De Soto school board spars over $1 million technology buy
The problem isn’t with the amount of money spent on new technology infrastructure equipment, but with the way it was spent.
That’s the position some members of the De Soto school board took Monday night during a lengthy, heated discussion surrounding the close to $1 million in capital outlay funding recently spent by the district without first going to bid.
Measures have now been taken by the district to stop payment on the purchases and begin a bidding process, with bid specifications to be developed by a sub-committee of members on the board, as well as Jessica Dain, the district’s director of professional and program development. But it was a tense boardroom Monday night as members debated the appropriateness, and even legality, of spending the money outside of the bidding process to begin with.
The original purchase included technology necessary to allow wireless capability so that students could bring their own devices from home to use during classroom instruction. Board members approved the bring-your-own-device approach, and the capital outlay funding needed to support it, in July.
But while Superintendent Doug Sumner and some members of the board viewed that approval as a go-ahead to purchase the equipment with the guidance and assistance of K12itc, which manages the district’s technology, others on the board held a far different view.
“In no way did I ever assume or think that we would ever purchase this through K12itc without going through the bid process,” said board member Scott Hancock.
By Monday night’s meeting, the equipment had already been purchased, but a voided check for payment was on the meeting agenda for approval after some board members, including Hancock and Bill Fletcher, questioned the legality of the move.
According to the Kansas statute on purchases related to capital outlay projects, a district must go through the regular bidding process on any expenditure greater than $20,000.
Sumner said that the law does not apply in this case, based on an opinion released by Kansas Attorney General Derek Schmidt in 2011, because the equipment was purchased through K12itc, the district’s technology service provider, and so would be considered incidental to the services provided.
“We do not believe, based on the council of our district’s attorney, that we have violated Kansas bid law in any way,” he said. “Incidental isn’t tied to a dollar amount. Incidental is tied to a level of involvement related to that specific project.”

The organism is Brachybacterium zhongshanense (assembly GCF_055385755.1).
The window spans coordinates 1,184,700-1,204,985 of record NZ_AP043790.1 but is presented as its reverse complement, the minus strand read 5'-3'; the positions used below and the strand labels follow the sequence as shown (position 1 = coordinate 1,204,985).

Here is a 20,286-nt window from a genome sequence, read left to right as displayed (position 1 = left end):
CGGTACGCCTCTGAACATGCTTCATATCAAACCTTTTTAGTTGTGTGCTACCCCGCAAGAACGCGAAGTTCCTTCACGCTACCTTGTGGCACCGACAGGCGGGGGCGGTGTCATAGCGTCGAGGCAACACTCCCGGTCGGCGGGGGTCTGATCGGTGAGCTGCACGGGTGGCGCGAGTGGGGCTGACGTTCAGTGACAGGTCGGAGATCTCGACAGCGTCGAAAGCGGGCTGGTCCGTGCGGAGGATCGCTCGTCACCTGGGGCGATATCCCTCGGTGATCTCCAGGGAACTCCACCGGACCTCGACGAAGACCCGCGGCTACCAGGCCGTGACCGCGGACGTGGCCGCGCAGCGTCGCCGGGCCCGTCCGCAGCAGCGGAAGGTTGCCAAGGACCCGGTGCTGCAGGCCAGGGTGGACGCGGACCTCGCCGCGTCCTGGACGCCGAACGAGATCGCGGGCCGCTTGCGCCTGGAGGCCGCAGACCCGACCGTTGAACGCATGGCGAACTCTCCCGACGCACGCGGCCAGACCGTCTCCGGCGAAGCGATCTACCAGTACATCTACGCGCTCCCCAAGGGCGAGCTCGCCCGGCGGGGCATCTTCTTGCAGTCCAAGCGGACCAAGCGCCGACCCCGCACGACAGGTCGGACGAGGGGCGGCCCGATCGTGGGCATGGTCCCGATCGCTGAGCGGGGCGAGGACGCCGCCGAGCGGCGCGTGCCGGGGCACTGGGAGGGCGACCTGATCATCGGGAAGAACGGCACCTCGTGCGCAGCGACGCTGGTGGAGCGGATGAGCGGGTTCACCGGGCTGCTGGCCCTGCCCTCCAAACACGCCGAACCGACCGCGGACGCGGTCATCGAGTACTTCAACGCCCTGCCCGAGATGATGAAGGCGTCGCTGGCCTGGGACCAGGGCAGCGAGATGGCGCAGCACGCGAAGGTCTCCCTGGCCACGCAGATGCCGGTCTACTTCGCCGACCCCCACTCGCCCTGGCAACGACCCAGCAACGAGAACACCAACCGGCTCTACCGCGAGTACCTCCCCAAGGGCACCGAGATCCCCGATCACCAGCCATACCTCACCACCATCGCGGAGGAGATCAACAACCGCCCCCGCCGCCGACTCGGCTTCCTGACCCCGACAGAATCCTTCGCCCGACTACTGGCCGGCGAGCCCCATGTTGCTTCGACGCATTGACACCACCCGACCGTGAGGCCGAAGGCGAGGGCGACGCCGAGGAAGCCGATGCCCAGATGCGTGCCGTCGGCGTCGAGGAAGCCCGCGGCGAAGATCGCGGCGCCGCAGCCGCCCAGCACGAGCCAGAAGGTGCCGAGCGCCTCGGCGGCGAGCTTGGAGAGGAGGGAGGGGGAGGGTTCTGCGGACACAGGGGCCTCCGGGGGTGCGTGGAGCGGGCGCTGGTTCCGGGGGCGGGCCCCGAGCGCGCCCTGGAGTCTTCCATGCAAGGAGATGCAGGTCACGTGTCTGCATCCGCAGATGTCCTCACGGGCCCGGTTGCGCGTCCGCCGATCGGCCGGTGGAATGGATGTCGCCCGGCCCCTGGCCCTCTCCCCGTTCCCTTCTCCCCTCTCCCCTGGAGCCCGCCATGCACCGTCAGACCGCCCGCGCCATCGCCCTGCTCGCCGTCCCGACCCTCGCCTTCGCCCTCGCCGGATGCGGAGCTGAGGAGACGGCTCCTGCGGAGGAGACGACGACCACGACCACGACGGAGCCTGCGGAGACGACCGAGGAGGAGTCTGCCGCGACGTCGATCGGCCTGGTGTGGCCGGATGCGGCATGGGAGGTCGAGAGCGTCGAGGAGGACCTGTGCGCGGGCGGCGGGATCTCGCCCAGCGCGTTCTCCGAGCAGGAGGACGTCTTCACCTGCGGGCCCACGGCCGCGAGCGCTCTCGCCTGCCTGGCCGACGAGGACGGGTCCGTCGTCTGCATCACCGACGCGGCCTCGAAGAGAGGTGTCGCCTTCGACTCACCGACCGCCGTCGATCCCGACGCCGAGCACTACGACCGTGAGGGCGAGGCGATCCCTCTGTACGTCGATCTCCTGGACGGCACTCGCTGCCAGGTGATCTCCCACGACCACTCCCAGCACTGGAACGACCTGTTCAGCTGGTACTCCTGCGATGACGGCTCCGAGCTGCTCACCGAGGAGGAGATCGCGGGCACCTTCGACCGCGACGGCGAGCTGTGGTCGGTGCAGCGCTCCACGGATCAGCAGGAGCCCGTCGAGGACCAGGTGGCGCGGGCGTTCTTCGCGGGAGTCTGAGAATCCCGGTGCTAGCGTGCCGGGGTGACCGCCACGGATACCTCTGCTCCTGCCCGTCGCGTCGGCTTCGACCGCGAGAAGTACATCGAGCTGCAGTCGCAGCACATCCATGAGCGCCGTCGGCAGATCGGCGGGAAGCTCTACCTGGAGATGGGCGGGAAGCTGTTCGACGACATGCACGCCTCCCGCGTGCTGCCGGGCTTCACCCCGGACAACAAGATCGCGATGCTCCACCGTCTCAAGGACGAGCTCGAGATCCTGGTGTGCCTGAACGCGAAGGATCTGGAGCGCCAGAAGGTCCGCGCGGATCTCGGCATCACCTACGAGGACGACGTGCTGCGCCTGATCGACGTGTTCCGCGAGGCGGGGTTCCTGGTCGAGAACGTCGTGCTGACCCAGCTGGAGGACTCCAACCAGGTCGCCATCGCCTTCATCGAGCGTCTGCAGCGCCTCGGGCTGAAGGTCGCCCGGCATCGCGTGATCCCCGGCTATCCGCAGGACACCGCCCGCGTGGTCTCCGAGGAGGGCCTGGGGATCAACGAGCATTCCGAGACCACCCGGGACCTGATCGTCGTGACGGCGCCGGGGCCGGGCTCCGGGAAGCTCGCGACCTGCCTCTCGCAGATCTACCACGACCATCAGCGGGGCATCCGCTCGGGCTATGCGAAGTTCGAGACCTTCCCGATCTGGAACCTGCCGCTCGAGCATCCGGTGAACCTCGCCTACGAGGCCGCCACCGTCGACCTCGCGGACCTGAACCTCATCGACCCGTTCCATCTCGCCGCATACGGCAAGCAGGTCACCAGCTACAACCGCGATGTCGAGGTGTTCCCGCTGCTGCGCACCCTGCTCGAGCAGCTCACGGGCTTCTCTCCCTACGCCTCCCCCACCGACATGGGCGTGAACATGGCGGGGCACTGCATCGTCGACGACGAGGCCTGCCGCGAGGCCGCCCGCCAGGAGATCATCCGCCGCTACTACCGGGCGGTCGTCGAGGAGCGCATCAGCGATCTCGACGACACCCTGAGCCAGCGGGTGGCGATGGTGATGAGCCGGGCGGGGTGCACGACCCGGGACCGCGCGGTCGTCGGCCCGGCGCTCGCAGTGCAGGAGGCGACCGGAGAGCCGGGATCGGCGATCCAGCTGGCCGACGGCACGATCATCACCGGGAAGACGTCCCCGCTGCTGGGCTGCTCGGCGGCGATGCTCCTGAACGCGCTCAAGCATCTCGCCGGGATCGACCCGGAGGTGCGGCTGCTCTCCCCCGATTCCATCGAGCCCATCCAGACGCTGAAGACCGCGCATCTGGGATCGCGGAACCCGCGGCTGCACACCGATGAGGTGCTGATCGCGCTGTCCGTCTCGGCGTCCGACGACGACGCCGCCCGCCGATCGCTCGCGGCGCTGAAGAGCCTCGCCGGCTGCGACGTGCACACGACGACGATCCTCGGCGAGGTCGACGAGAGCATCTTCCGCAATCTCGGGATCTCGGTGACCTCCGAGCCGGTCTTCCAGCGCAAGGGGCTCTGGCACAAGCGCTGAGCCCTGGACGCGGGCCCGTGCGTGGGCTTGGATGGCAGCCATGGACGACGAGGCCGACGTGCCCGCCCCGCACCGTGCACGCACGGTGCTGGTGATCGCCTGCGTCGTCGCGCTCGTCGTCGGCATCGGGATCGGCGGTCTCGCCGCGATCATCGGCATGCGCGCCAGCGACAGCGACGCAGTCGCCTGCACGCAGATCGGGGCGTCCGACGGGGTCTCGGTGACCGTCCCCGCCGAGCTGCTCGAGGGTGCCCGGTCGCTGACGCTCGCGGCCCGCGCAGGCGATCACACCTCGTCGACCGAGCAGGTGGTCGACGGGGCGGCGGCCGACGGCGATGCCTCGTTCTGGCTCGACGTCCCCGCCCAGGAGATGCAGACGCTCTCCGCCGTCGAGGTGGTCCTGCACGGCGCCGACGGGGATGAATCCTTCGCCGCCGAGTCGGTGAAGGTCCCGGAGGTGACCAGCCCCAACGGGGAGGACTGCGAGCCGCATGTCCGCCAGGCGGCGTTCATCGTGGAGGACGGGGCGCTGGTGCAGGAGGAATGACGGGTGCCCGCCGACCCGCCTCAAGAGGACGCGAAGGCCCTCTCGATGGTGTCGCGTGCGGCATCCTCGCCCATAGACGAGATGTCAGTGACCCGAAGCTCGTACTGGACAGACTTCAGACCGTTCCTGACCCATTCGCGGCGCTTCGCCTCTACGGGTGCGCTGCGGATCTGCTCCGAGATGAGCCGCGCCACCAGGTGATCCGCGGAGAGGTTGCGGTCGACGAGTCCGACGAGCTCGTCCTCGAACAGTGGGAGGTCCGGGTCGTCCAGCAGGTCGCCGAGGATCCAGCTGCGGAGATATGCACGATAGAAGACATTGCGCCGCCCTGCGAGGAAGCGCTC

“I wonder if the taxpayers would agree with that,” Hancock responded. “As a good general business practice, to purchase a million dollars worth of equipment without going to bid defies logic for me.”
Sumner did acknowledge one mistake by the district.
“We found today that the language of our board policy is more restrictive than the Kansas bid law,” Sumner said. That policy requires that any capital purchase greater than $20,000, with no exceptions, go through the bidding process. But the district’s purchase was made in good faith that it was what all board members wanted after July’s approval and that “we were on safe ground legally,” Sumner said.
“A mistake was made, and we are taking all measures to correct it,” he said.
Those measures include not only the voided check, but also a newspaper notice seeking interested bidders. The district will accept formal bids for purchase and installation of the equipment Oct. 2.
“While the remedy is not perfect … it is the best at this point that we can do,” Sumner said.
Alvie Cater, district spokesman, said Tuesday that the board's policy actually follows Kansas statutes regarding bids for capital outlay purchases and that no policy violation had actually taken place
Hancock and Fletcher, however, raised additional questions about K12itc’s level of involvement in writing the bid specifications. The new bid process gives K12itc the option to bid on the project, as well.
“If they’re bidding on it, how can I let them tell me what’s good and what’s bad?” Fletcher asked.
Brad Sandt, president of K12itc, was not present at the meeting.
Sumner argued that nobody else in the district has the level of expertise that K12itc does when it comes to technology. He also said he didn’t understand why the district wouldn’t put its trust in the hands of the technology firm that has been directly responsible for the care and maintenance of district technology since the 2011-2012 school year.
“We are responsible for this leadership,” said board member Dick Dearwester, pointing to the board’s unanimous approval to hire K12itc. Dearwester added that, at the meeting in July, the approval was also unanimous to go forward with funding the bring-your-own-device approach.
“I don’t know why we’re doing what we’re doing tonight, because I think we have already as a board made a decision,” he said.
Sumner assured board members that this type of situation “will not happen again.”
“Had we known that there was this level of disagreement on what we left that (July) meeting with, none of this would have happened,” he said. “We did not clarify it as we should have. … It’s time to fix this as best we can and move forward knowing that it is an issue we will not have to deal with again.”